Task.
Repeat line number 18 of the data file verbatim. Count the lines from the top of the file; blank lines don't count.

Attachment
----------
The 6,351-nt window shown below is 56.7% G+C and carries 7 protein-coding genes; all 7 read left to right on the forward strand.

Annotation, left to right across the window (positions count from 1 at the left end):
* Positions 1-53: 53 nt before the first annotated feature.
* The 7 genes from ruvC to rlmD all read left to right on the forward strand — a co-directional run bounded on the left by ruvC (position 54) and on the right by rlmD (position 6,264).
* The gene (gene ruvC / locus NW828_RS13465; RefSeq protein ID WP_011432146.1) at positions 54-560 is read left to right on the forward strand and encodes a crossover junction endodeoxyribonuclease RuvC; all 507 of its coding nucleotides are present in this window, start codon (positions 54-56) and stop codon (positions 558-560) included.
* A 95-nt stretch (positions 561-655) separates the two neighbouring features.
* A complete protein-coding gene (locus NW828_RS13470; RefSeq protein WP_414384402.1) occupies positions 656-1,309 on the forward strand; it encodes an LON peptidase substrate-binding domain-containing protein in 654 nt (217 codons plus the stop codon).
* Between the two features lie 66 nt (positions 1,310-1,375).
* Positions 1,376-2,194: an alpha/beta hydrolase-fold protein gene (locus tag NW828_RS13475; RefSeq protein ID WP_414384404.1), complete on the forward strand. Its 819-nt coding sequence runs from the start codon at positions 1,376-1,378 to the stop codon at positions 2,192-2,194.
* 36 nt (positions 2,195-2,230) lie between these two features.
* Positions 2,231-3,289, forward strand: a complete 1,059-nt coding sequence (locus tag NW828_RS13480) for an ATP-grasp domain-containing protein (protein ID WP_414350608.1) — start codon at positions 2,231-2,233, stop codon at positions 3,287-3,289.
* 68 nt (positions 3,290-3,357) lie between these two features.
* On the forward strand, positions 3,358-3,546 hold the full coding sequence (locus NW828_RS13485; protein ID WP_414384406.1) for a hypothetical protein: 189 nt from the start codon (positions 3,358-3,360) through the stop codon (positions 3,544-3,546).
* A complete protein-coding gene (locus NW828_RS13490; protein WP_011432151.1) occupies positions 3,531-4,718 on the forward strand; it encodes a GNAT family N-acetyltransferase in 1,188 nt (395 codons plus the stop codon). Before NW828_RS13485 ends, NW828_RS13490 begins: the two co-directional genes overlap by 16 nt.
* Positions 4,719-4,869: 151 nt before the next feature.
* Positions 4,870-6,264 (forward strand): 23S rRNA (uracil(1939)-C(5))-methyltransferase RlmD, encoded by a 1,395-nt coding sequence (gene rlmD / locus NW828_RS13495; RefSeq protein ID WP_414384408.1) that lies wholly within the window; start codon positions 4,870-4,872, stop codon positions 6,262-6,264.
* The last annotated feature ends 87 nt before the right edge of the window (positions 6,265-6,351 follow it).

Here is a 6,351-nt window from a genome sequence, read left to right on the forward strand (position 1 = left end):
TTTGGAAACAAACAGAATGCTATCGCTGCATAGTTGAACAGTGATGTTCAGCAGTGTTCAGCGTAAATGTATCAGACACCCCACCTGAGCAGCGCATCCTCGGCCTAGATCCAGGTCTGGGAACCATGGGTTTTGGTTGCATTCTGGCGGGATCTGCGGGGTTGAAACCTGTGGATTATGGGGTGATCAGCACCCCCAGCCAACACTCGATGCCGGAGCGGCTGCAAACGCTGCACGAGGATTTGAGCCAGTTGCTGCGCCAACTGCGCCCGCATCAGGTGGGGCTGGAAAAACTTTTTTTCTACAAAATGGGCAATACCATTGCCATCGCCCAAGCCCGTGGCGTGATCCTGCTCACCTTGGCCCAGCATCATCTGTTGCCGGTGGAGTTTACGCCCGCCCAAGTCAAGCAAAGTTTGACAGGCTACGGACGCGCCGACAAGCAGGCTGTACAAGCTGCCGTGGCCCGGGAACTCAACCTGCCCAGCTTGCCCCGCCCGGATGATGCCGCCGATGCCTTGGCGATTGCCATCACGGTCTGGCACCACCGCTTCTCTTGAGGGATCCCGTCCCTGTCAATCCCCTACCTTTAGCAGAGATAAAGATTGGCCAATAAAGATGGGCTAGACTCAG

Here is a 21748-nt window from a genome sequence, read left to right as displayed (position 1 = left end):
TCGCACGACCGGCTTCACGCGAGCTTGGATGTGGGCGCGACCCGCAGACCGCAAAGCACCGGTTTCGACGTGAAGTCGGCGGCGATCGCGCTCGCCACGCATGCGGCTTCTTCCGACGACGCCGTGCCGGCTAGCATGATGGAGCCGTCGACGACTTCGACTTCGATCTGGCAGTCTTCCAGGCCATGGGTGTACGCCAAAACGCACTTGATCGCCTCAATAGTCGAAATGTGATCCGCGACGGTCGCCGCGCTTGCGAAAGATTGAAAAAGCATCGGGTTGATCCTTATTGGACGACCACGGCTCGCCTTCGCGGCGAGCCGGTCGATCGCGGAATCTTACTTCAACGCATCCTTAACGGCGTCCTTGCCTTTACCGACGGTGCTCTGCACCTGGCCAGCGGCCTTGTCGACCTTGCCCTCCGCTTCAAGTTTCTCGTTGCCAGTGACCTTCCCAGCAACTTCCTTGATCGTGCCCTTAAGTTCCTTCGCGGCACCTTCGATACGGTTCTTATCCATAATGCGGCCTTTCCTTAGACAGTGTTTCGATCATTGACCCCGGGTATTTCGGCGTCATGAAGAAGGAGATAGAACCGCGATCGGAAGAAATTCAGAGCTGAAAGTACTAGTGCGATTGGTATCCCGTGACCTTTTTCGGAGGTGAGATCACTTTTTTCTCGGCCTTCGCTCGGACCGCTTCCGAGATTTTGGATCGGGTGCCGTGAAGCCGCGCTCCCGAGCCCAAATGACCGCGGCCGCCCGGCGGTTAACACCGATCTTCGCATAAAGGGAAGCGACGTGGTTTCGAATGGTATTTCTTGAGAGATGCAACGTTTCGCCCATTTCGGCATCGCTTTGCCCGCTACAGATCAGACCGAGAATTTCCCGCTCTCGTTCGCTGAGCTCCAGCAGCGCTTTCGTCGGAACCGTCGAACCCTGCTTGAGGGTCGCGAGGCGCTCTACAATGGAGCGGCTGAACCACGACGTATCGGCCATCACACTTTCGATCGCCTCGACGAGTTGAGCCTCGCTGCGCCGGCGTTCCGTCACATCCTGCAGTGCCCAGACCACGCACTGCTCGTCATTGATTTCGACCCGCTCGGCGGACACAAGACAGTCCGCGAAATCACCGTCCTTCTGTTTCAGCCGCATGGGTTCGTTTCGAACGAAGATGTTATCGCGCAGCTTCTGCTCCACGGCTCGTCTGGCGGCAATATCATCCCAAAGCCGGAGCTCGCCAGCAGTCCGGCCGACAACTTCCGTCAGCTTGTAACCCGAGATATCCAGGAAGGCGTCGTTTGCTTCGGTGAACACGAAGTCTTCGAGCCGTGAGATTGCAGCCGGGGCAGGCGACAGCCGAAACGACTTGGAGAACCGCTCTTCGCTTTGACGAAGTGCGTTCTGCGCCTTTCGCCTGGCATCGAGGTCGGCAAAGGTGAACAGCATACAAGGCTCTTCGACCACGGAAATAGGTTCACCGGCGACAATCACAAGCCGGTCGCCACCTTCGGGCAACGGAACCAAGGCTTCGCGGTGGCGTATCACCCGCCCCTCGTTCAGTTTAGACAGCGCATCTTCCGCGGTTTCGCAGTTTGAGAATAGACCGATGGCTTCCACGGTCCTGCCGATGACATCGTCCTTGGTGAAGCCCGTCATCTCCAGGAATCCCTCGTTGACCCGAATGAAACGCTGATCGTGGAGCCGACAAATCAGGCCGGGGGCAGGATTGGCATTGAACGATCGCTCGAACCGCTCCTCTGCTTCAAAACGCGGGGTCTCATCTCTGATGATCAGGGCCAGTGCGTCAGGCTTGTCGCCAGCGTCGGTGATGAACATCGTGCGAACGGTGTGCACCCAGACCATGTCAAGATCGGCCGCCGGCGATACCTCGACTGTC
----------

Here is a 6,351-nt window from a genome sequence, read left to right on the forward strand (position 1 = left end):